March 01, 2006 | Myrna Anderson

The Service-Learning Center at Calvin College will celebrate its 40th anniversary from 6 to 8:30 p.m. on Thursday, March 9 in the Great Hall of the college's Prince Conference Center.

The 40th anniversary bash will feature 1992 Calvin graduate Jennifer Marcum, currently the executive director of Safe Haven Ministries, a Grand Rapids organization providing support and refuge for victims of domestic violence. Marcum worked for the Student Volunteer Service (predecessor of the Service-Learning Center ) from 1988 through 1992.

“It's a celebration of a program that takes students out of this relatively detached college environment and into the city of Grand Rapids,” says Service-Learning Center director Jeff Bouman of the upcoming event.

Calvin's Service-Learning Center (SLC) has blossomed since its genesis in the mid-1960s, as has the mission behind the service it provides.

It began in the fall of 1965 as Kindling Intellectual Desire in Students (KIDS), a tutoring program in the city's schools.

“Early on, it gathered tons of traction. It was popular,” Bouman says of KIDS.

Down through the decades, the center grew its staff and expanded its programs, adding mentoring relationships, emergency moving services, hospital volunteering, blood drives, Big Brother and Big Sister programs and work study opportunities.

In 1980, the name of the center was changed to Student Volunteer Services (SVS).

“It was like a club then, but they were doing interesting types of service,” Bouman says.

The center also developed two annual events: Streetfest, a three-day service orientation for incoming Calvin students that puts them to work in an array of inner city organizations, and the Spring Break Trips, which places students in service opportunities in Tennessee, New Mexico, Mississippi and elsewhere.

In 1993, the Student Volunteer Service became the Service-Learning Center.

The name change signaled a more significant change on the part of the college, Bouman says, a recognition that service should be integrated into the college curriculum.

“For 27 years, students did it for no credit,” Bouman explains. “We still do everything we've done since 1965, but now we have between 35 and 50 courses each semester which integrate service-learning.”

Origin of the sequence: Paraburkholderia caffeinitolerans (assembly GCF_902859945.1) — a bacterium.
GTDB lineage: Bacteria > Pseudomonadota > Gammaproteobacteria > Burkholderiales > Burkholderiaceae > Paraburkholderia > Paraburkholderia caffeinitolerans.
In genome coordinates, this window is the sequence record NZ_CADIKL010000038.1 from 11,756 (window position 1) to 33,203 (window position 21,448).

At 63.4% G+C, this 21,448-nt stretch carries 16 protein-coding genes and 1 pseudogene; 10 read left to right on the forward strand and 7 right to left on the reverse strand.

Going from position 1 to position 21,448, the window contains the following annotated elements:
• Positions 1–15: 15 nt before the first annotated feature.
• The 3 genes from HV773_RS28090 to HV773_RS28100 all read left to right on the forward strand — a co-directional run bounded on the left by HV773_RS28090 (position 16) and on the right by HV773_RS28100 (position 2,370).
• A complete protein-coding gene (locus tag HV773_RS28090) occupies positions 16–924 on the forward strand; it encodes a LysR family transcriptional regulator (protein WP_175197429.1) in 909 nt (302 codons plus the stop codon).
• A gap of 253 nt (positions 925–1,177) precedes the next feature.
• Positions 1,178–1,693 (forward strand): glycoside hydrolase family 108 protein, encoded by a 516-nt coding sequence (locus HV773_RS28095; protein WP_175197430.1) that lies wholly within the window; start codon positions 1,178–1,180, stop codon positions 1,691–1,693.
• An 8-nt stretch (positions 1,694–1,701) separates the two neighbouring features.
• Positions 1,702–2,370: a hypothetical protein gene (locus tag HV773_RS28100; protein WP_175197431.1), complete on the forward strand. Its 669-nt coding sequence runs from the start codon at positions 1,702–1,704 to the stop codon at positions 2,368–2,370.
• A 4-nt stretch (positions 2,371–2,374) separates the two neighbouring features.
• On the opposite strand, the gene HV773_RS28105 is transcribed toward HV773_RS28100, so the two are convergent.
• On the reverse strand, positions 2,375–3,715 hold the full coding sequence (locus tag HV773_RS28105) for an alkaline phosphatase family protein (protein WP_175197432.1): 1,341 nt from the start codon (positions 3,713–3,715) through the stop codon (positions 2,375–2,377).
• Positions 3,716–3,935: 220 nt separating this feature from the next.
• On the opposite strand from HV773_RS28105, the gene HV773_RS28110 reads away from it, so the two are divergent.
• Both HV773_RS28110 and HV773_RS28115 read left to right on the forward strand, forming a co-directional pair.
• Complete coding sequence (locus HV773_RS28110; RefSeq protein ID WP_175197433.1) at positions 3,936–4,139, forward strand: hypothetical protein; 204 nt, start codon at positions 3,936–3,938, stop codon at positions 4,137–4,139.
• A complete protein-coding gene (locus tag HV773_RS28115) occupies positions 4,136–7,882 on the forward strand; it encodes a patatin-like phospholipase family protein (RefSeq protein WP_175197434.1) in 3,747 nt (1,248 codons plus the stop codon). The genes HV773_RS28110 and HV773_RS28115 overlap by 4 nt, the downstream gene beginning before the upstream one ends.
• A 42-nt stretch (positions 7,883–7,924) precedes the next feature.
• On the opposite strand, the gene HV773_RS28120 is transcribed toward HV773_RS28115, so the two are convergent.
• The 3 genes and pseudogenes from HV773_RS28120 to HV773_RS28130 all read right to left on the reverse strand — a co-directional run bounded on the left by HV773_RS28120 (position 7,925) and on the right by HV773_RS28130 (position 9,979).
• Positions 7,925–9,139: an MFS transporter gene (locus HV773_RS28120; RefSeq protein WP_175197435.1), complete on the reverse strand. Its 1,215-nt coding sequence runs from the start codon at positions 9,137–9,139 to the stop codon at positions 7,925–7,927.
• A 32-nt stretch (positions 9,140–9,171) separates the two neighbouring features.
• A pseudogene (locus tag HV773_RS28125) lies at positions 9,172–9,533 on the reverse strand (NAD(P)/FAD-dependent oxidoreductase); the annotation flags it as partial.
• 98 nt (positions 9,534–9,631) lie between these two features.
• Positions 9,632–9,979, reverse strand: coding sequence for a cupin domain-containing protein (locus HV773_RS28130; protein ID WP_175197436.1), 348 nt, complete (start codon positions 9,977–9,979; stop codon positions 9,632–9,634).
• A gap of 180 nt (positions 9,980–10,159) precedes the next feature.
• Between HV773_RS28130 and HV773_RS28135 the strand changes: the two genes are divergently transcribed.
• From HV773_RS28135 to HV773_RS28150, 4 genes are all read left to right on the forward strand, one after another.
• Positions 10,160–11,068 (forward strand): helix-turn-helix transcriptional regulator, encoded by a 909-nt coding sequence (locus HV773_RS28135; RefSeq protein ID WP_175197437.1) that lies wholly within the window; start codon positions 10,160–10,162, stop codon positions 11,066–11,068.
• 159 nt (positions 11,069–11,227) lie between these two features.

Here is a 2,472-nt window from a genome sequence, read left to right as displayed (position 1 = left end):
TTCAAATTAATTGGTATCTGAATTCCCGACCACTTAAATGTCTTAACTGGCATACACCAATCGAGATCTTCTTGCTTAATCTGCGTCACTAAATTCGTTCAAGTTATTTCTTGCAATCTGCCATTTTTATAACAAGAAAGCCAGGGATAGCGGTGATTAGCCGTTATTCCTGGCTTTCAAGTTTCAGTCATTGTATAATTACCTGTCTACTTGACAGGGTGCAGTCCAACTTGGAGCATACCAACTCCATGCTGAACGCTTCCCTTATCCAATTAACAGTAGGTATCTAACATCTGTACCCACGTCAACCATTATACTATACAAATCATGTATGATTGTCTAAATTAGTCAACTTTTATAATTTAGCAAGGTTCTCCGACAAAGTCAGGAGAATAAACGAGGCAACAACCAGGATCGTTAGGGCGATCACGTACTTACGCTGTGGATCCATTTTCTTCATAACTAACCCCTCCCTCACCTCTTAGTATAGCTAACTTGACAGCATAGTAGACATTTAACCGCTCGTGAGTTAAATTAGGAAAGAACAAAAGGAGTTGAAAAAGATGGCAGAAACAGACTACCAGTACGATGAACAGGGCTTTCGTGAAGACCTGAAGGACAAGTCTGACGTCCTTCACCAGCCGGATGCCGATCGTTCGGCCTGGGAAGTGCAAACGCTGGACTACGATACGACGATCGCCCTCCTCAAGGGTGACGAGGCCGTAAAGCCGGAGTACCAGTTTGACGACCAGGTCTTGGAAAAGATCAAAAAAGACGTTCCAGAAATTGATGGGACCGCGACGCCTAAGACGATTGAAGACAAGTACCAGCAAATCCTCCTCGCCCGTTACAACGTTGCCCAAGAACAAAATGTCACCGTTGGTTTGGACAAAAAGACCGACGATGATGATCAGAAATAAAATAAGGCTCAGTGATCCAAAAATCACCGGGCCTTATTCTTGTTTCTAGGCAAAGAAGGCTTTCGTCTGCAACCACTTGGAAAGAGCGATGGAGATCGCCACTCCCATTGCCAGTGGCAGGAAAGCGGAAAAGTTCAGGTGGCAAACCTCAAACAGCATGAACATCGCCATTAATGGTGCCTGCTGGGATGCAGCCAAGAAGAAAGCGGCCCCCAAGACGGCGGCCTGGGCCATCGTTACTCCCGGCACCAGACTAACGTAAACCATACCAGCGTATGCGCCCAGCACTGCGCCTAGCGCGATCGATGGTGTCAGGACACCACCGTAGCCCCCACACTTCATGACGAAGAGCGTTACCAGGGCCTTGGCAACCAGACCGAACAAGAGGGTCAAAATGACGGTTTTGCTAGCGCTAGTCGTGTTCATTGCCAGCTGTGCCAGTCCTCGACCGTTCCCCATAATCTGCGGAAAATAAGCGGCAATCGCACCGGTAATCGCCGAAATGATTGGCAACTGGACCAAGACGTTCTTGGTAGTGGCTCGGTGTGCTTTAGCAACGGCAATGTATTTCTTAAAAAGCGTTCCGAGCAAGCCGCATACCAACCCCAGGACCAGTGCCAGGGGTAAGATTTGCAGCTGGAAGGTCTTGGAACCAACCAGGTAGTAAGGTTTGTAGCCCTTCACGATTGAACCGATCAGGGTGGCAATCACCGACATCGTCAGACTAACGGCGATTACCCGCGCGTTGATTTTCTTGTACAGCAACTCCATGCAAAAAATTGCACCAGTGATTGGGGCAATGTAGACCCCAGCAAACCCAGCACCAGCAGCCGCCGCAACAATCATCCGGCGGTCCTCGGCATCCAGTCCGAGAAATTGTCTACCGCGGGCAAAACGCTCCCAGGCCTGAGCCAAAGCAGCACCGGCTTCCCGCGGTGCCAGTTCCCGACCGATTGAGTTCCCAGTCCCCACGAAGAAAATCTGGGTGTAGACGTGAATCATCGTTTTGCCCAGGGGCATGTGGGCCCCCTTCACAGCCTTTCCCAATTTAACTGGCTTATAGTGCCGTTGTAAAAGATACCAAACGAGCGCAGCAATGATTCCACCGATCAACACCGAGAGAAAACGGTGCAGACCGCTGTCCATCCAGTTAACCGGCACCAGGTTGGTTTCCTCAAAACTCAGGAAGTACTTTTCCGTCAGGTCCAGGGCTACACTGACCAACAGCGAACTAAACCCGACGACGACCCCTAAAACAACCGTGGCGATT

An education course that places students in literacy-building partnerships at Alexander school and a biology course that teaches students to eradicate non-indigenous Michigan plant species are two examples of this approach.

“The mechanism is in place for faculty to think beyond their textbooks," he says. "Faculty are pointing students toward the community as a text.”

Calvin students gain as much as they give through service-learning Bouman maintains.

“It is exposure to the other," he says. "Students who serve, learn better, and students who learn while they serve become lifelong servants.”

The Calvin Service-Learning Center has become a model in higher education. Bouman says he fields a lot of calls from colleges and universities about how to implement a similar program, and has consulted with colleges across the country, from Gordon College in Massachusetts to Azusa Pacific University in southern California and Baylor University in Texas.

And in the 2006 edition of U.S. News and World Report Best Colleges, Calvin's service-learning model was singled out as one of the “Programs to Look For.”

Yet, says Bouman, who assumed the directorship in 2002, the service-learning center has remained true to its roots.

“I'm finding out how much the original spirit of that KIDS program is central to what we're doing,” he says.

Bouman himself served at the center in his student days and in 1987 earned the first Volunteer of the Year Award.

The March 9 celebration will honor the whole evolution of the center's history.

“We'll do a slide show that will include all the eras," he says. "The KIDS era, the SVS era, the SLC era. It's going to be a bash.”

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